It all started with a wrong turn back in 1993 that would change Jenenne Whitfield’s life forever.
She stumbled upon the Heidelberg Project, then in its early stages, entirely by accident when she took a wrong turn on Heidelberg Street.
The street was located in an industrial and uninhabited area of Detroit known for being unsafe, so you can imagine her surprise when she saw rows of houses colored in polka-dots.
“What in the hell is all of this?” she asked a man sitting on the curb, who turned out to be artist and activist, Tyree Guyton. He was also her future husband — the two would go on to get married in 2001.
According to Thrillist, Guyton started the project in 1986 when he returned from the armed services and saw the demise of his grandparents’ once-thriving neighborhood. With Whitfield’s help, the couple invested decades of tender love and care into the overlooked area of Detroit.
“The Heidelberg Project is a beast,” says Whitfiled of the initiative, adding, “it is an animal that was way before its time. Survival is written all over it.”
Guyton decided to turn the space into his own canvas by coloring his childhood home in sherbert-colored polka dots to represent the different races and ethnicities in the world. The house is now known as Dotty Wotty House.
The color scheme extends to other objects that he’s revived — including toys, appliances, and cars, either donated or found — using using recycled materials and paint. Not even the asphalt was spared from Guyton’s paintbrush.
However, it wasn’t always received with people deeming it as junk, including the City of Detroit, which attempted to demolish it in 1991 and 1999.
Guyton never gave up and the Heidelberg Project continues to reinvent itself. Thrillist notes it's a testament to Black resilience as African Americans compromise up to 80% of the population in the city.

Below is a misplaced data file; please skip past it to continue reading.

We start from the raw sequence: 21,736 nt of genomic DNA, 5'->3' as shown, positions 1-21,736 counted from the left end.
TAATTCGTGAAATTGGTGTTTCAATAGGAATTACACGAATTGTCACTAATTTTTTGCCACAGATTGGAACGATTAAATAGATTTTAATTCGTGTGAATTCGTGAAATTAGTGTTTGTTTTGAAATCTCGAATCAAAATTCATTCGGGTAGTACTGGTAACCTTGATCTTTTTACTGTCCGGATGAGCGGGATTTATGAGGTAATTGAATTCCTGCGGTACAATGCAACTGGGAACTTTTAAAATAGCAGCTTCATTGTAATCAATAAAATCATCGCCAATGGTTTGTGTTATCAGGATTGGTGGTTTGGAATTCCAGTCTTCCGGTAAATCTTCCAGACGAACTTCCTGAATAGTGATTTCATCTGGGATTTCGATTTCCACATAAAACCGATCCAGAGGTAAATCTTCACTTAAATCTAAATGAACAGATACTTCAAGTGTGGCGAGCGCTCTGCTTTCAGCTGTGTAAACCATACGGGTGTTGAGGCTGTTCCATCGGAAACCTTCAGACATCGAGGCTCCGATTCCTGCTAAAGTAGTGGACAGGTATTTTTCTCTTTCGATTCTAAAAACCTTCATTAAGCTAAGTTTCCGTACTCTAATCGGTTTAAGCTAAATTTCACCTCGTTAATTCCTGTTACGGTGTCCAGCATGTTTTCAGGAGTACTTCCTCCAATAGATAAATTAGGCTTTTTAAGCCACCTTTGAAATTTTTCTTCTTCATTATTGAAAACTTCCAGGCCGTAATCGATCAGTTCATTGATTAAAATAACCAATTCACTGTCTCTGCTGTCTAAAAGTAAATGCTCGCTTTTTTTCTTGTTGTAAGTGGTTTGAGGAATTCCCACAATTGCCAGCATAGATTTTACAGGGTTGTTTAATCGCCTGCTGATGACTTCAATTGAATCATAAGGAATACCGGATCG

“The site means many things to many people,” Whitfield said. “And you literally are curating your own experience with Heidelberg. It defines itself to each and every person that experiences it.” The immersive art installation attracts many visitors who admire Guyton’s ability to turn nothing into something beautiful.
The publication notes around 200,000 visitors flock there a year with tourists from more than 140 countries signing the guest book. The work has inspired sister projects in other parts of the country including Pakistan and Honduras.
Kriss Ferluga, director of university academic services at Davenport University, a business and technology center in western Michigan, said she would often take her cultural history students to see the project.
“It was just amazing to just feel like I am now inside the art,” she recalled. “Even when you’re in an art installation in a museum, you’re still very aware of your boundaries. [At Heidelberg] it was just like some different pieces of reality kind of came together in ways that I had not expected them to.”
While the coronavirus pandemic hit much of Detroit hard, the Heidelberg Project turned out to be a “place of refuge” for many providing a space for social distancing and thought.
Guyton says he’s gearing up for “Heidelberg 3.0” as it’s always been “about the people.”
“It has remained relevant to all the cycles of what’s happened in the city of Detroit and the world,” Whitfield said. “I see Detroit as a microcosm for the rest of the world. But the Heidelberg Project is also a microcosm in a way [that] remains relevant.”